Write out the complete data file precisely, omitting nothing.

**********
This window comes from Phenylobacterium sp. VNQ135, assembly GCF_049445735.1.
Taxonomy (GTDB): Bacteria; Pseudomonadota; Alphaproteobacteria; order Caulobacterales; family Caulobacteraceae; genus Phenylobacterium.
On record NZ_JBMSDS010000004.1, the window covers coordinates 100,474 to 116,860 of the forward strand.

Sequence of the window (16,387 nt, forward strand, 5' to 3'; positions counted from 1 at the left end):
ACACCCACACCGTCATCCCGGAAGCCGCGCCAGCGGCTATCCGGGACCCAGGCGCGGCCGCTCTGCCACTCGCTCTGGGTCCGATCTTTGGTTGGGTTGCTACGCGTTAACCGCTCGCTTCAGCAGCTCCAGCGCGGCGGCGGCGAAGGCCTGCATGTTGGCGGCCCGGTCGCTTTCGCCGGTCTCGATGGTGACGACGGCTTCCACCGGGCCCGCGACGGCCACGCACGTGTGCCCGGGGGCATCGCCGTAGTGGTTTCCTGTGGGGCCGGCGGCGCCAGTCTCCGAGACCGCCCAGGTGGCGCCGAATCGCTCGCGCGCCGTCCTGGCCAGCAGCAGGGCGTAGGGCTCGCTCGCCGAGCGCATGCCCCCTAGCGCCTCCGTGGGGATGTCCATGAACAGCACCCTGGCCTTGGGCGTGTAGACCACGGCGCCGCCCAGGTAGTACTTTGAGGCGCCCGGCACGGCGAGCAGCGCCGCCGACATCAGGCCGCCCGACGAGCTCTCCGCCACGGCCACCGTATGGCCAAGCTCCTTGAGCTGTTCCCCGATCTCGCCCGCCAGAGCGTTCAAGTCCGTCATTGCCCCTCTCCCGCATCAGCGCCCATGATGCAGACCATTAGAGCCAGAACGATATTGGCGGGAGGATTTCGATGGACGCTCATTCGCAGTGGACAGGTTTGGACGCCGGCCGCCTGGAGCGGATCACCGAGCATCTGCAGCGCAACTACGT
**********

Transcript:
This window comes from Phenylobacterium sp. VNQ135, assembly GCF_049445735.1.
Taxonomy (GTDB): Bacteria; Pseudomonadota; Alphaproteobacteria; order Caulobacterales; family Caulobacteraceae; genus Phenylobacterium.
On record NZ_JBMSDS010000004.1, the window covers coordinates 100,474 to 116,860 of the forward strand.

Sequence of the window (16,387 nt, forward strand, 5' to 3'; positions counted from 1 at the left end):
ACACCCACACCGTCATCCCGGAAGCCGCGCCAGCGGCTATCCGGGACCCAGGCGCGGCCGCTCTGCCACTCGCTCTGGGTCCGATCTTTGGTTGGGTTGCTACGCGTTAACCGCTCGCTTCAGCAGCTCCAGCGCGGCGGCGGCGAAGGCCTGCATGTTGGCGGCCCGGTCGCTTTCGCCGGTCTCGATGGTGACGACGGCTTCCACCGGGCCCGCGACGGCCACGCACGTGTGCCCGGGGGCATCGCCGTAGTGGTTTCCTGTGGGGCCGGCGGCGCCAGTCTCCGAGACCGCCCAGGTGGCGCCGAATCGCTCGCGCGCCGTCCTGGCCAGCAGCAGGGCGTAGGGCTCGCTCGCCGAGCGCATGCCCCCTAGCGCCTCCGTGGGGATGTCCATGAACAGCACCCTGGCCTTGGGCGTGTAGACCACGGCGCCGCCCAGGTAGTACTTTGAGGCGCCCGGCACGGCGAGCAGCGCCGCCGACATCAGGCCGCCCGACGAGCTCTCCGCCACGGCCACCGTATGGCCAAGCTCCTTGAGCTGTTCCCCGATCTCGCCCGCCAGAGCGTTCAAGTCCGTCATTGCCCCTCTCCCGCATCAGCGCCCATGATGCAGACCATTAGAGCCAGAACGATATTGGCGGGAGGATTTCGATGGACGCTCATTCGCAGTGGACAGGTTTGGACGCCGGCCGCCTGGAGCGGATCACCGAGCATCTGCAGCGCAACTACGT